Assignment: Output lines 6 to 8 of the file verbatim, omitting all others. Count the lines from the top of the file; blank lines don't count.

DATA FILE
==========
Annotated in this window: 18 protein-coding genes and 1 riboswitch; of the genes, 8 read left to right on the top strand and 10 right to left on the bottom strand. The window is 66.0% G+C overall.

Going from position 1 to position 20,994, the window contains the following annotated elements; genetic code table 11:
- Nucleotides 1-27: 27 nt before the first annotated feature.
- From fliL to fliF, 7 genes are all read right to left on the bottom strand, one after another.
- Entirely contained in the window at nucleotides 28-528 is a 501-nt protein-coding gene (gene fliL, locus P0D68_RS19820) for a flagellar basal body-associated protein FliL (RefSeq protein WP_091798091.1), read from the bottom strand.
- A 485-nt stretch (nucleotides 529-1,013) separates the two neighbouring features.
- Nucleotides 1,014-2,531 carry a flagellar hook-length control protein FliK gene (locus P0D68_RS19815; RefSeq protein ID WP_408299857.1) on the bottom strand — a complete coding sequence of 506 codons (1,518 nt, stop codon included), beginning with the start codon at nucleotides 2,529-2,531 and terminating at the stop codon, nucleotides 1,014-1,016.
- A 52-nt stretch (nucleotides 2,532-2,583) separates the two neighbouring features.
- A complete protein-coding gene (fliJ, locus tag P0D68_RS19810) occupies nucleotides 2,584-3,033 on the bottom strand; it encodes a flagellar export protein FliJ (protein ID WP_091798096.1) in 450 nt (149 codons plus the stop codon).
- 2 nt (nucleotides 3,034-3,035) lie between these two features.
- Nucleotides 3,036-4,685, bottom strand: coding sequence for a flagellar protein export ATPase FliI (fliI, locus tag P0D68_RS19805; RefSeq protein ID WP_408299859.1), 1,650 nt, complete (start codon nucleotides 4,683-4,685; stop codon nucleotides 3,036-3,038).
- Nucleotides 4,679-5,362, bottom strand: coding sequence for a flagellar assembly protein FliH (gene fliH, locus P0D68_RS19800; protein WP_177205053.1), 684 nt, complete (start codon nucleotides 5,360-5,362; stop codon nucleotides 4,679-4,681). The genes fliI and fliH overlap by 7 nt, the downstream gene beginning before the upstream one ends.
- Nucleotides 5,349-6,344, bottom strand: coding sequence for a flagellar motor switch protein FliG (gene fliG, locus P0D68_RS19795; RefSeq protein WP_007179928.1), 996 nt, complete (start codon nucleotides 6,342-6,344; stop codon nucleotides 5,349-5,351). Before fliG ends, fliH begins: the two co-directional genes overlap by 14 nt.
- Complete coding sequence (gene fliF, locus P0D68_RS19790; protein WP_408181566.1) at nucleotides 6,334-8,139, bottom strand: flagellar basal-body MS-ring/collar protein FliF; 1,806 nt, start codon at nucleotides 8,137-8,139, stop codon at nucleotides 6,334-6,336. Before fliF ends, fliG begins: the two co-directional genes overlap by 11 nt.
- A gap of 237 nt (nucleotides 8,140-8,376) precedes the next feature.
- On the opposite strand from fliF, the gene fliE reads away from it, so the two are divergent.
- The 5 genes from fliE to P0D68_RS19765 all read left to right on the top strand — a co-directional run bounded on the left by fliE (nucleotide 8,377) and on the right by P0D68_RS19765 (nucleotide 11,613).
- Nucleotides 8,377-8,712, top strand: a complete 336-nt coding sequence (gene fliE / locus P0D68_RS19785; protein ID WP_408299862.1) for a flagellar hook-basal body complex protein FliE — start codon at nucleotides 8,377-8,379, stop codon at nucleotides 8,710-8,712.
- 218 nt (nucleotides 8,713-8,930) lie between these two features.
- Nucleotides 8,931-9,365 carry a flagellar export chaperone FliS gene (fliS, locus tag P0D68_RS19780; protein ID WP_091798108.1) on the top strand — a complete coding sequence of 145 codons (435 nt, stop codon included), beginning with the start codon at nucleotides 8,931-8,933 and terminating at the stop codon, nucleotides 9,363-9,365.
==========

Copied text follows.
- A 485-nt stretch (nucleotides 529-1,013) separates the two neighbouring features.
- Nucleotides 1,014-2,531 carry a flagellar hook-length control protein FliK gene (locus P0D68_RS19815; RefSeq protein ID WP_408299857.1) on the bottom strand — a complete coding sequence of 506 codons (1,518 nt, stop codon included), beginning with the start codon at nucleotides 2,529-2,531 and terminating at the stop codon, nucleotides 1,014-1,016.
- A 52-nt stretch (nucleotides 2,532-2,583) separates the two neighbouring features.